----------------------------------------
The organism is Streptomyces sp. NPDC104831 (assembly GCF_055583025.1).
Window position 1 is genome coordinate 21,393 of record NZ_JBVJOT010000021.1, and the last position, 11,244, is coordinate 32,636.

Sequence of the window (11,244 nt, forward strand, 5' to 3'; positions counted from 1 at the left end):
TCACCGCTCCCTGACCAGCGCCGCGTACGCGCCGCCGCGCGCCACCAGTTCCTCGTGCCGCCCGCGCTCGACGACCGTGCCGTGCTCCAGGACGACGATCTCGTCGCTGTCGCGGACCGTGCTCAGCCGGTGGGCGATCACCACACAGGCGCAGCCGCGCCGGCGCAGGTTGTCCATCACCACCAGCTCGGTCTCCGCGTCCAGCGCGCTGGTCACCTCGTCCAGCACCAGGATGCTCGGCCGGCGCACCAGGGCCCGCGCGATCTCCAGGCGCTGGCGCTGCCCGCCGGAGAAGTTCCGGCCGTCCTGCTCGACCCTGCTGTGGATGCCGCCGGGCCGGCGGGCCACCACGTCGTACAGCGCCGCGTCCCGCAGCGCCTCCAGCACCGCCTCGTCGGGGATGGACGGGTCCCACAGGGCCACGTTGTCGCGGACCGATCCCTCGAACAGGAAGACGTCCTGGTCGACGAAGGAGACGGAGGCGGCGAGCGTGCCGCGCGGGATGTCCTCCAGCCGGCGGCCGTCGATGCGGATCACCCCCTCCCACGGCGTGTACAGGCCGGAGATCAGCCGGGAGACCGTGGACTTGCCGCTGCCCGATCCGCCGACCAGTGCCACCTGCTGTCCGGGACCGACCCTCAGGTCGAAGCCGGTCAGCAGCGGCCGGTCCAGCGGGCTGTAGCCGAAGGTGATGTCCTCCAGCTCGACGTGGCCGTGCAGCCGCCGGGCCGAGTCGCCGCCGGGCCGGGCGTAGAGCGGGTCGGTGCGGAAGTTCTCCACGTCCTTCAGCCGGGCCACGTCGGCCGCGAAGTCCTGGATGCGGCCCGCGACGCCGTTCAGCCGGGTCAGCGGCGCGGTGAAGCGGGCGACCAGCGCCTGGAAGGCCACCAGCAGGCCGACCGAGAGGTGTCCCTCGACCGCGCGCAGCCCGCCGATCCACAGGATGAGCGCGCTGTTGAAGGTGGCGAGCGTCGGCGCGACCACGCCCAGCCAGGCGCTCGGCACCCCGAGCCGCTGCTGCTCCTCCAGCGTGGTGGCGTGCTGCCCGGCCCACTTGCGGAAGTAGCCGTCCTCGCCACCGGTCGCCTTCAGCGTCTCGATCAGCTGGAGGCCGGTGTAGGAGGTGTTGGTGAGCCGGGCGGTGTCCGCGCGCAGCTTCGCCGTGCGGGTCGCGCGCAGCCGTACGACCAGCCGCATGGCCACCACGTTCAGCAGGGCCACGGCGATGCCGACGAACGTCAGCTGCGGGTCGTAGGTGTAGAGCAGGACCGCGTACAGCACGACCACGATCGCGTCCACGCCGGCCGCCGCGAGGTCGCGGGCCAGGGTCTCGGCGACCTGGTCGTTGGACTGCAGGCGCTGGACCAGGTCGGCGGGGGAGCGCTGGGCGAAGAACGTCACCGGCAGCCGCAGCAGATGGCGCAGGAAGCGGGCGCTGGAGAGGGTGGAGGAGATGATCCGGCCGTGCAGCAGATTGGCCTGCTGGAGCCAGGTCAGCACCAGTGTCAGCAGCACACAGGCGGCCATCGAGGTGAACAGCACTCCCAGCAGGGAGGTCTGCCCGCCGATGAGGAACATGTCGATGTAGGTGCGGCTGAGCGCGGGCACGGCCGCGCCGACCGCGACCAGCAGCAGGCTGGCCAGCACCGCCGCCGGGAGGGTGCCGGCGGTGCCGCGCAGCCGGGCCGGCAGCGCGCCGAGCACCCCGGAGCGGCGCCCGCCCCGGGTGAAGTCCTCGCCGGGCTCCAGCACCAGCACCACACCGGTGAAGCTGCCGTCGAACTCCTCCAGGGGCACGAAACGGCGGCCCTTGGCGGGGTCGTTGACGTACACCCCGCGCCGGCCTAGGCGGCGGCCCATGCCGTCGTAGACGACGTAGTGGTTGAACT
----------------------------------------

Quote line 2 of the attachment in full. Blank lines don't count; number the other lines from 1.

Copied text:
Window position 1 is genome coordinate 21,393 of record NZ_JBVJOT010000021.1, and the last position, 11,244, is coordinate 32,636.